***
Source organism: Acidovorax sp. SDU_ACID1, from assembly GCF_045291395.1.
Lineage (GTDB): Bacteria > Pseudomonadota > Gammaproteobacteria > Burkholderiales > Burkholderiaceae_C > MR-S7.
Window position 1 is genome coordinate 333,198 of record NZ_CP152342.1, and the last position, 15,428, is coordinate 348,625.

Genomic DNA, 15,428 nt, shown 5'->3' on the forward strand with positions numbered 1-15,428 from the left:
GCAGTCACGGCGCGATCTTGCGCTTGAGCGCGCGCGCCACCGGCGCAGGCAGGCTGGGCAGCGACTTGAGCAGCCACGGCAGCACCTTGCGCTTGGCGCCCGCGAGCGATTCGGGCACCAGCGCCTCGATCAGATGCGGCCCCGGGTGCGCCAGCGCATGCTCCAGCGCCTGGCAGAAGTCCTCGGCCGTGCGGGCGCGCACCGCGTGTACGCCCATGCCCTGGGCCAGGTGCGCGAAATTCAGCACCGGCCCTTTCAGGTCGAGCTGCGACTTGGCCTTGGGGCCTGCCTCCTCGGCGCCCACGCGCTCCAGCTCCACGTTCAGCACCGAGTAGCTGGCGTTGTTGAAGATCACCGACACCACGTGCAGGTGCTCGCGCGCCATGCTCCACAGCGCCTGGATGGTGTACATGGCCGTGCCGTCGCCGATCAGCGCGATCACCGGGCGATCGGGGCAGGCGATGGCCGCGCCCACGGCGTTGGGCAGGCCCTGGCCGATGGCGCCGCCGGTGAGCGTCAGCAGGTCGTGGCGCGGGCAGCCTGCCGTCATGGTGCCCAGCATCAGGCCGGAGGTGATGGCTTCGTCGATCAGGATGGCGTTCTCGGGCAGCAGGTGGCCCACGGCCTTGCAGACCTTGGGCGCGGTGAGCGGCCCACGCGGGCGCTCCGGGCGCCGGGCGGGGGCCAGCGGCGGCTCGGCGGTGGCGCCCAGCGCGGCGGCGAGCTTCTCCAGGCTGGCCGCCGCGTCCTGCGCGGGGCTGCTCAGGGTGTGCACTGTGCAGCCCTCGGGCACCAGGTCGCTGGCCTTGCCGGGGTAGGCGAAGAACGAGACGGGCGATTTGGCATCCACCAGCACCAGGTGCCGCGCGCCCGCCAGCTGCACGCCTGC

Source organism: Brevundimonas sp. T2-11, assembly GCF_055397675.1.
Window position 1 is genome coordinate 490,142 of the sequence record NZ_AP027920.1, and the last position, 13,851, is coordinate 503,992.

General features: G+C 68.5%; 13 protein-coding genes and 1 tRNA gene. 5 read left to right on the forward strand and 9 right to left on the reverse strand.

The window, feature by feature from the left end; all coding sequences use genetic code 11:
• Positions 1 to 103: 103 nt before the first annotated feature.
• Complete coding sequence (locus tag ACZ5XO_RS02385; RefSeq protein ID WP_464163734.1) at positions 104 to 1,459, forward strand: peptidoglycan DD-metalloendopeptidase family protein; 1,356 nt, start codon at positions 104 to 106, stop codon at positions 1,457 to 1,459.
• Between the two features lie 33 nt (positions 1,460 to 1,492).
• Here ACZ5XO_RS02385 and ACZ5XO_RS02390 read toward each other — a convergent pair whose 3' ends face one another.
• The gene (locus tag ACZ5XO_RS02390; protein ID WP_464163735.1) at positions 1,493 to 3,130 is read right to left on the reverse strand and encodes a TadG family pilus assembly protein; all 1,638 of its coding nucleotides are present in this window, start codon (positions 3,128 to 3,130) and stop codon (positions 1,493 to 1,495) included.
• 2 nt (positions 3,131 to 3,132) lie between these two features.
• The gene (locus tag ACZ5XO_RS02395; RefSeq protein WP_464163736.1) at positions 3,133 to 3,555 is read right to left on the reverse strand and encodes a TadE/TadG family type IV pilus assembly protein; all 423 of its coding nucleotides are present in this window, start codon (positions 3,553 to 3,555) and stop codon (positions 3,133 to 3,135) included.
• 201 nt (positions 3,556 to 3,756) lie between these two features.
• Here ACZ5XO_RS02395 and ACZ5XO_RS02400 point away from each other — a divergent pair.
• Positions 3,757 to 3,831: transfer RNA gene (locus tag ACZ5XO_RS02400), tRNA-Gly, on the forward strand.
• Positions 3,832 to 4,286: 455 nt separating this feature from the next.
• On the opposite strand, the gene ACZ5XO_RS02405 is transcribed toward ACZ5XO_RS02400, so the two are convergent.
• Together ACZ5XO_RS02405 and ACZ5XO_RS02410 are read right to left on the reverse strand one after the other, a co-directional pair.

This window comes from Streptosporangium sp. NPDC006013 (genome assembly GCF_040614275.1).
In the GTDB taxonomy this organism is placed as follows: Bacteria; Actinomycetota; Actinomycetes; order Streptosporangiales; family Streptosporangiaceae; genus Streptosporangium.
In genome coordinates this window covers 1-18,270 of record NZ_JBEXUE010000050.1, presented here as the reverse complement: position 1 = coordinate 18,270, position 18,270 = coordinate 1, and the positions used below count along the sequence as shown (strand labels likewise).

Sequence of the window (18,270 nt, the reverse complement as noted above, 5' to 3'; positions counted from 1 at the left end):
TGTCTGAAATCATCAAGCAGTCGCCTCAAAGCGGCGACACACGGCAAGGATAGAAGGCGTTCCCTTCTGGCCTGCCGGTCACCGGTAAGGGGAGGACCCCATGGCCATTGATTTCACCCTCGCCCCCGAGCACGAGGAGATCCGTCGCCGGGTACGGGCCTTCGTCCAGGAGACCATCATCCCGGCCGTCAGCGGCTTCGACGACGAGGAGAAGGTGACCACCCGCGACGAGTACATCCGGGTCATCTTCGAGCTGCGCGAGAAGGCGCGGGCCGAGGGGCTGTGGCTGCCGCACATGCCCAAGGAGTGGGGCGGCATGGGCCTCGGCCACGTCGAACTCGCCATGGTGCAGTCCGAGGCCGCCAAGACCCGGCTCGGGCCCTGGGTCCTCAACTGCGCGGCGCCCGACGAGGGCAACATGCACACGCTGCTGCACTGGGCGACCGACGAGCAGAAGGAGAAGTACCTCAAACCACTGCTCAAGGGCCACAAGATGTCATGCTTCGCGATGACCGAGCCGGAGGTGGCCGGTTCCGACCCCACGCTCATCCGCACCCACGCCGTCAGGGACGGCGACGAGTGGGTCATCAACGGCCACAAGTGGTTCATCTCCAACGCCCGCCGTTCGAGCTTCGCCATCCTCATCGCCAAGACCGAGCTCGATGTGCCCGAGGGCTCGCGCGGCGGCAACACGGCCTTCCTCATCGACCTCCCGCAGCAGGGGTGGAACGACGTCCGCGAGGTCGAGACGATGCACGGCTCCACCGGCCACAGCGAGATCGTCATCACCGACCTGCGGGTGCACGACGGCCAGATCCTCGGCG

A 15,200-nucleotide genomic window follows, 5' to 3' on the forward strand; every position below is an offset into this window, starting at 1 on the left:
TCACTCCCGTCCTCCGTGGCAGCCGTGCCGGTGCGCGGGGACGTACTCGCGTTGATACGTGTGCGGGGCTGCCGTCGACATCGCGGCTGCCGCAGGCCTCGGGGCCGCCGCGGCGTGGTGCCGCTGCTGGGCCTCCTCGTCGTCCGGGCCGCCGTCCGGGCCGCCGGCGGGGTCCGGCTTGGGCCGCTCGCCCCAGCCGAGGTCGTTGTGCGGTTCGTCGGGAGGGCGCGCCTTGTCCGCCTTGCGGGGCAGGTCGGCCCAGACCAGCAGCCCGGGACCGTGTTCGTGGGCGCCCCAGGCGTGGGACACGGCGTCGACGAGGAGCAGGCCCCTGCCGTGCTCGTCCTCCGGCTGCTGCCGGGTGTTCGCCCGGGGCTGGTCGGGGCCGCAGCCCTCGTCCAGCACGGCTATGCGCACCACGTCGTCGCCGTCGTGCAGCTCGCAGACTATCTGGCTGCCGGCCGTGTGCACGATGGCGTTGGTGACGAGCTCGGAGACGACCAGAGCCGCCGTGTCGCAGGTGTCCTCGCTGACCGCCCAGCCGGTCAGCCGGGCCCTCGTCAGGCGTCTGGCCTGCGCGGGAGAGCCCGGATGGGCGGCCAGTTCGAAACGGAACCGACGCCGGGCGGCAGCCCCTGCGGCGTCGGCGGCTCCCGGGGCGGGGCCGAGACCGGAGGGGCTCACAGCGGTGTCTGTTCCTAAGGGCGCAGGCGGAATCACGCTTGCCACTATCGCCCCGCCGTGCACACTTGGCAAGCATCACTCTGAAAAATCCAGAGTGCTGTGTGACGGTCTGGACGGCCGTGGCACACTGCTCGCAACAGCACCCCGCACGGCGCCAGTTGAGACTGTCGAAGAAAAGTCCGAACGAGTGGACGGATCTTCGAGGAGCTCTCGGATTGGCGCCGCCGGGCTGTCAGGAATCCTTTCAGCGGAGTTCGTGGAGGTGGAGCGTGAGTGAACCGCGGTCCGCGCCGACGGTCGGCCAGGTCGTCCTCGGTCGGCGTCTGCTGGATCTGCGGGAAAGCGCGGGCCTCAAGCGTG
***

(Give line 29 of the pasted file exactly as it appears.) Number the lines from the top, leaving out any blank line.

TCACTCCCGTCCTCCGTGGCAGCCGTGCCGGTGCGCGGGGACGTACTCGCGTTGATACGTGTGCGGGGCTGCCGTCGACATCGCGGCTGCCGCAGGCCTCGGGGCCGCCGCGGCGTGGTGCCGCTGCTGGGCCTCCTCGTCGTCCGGGCCGCCGTCCGGGCCGCCGGCGGGGTCCGGCTTGGGCCGCTCGCCCCAGCCGAGGTCGTTGTGCGGTTCGTCGGGAGGGCGCGCCTTGTCCGCCTTGCGGGGCAGGTCGGCCCAGACCAGCAGCCCGGGACCGTGTTCGTGGGCGCCCCAGGCGTGGGACACGGCGTCGACGAGGAGCAGGCCCCTGCCGTGCTCGTCCTCCGGCTGCTGCCGGGTGTTCGCCCGGGGCTGGTCGGGGCCGCAGCCCTCGTCCAGCACGGCTATGCGCACCACGTCGTCGCCGTCGTGCAGCTCGCAGACTATCTGGCTGCCGGCCGTGTGCACGATGGCGTTGGTGACGAGCTCGGAGACGACCAGAGCCGCCGTGTCGCAGGTGTCCTCGCTGACCGCCCAGCCGGTCAGCCGGGCCCTCGTCAGGCGTCTGGCCTGCGCGGGAGAGCCCGGATGGGCGGCCAGTTCGAAACGGAACCGACGCCGGGCGGCAGCCCCTGCGGCGTCGGCGGCTCCCGGGGCGGGGCCGAGACCGGAGGGGCTCACAGCGGTGTCTGTTCCTAAGGGCGCAGGCGGAATCACGCTTGCCACTATCGCCCCGCCGTGCACACTTGGCAAGCATCACTCTGAAAAATCCAGAGTGCTGTGTGACGGTCTGGACGGCCGTGGCACACTGCTCGCAACAGCACCCCGCACGGCGCCAGTTGAGACTGTCGAAGAAAAGTCCGAACGAGTGGACGGATCTTCGAGGAGCTCTCGGATTGGCGCCGCCGGGCTGTCAGGAATCCTTTCAGCGGAGTTCGTGGAGGTGGAGCGTGAGTGAACCGCGGTCCGCGCCGACGGTCGGCCAGGTCGTCCTCGGTCGGCGTCTGCTGGATCTGCGGGAAAGCGCGGGCCTCAAGCGTG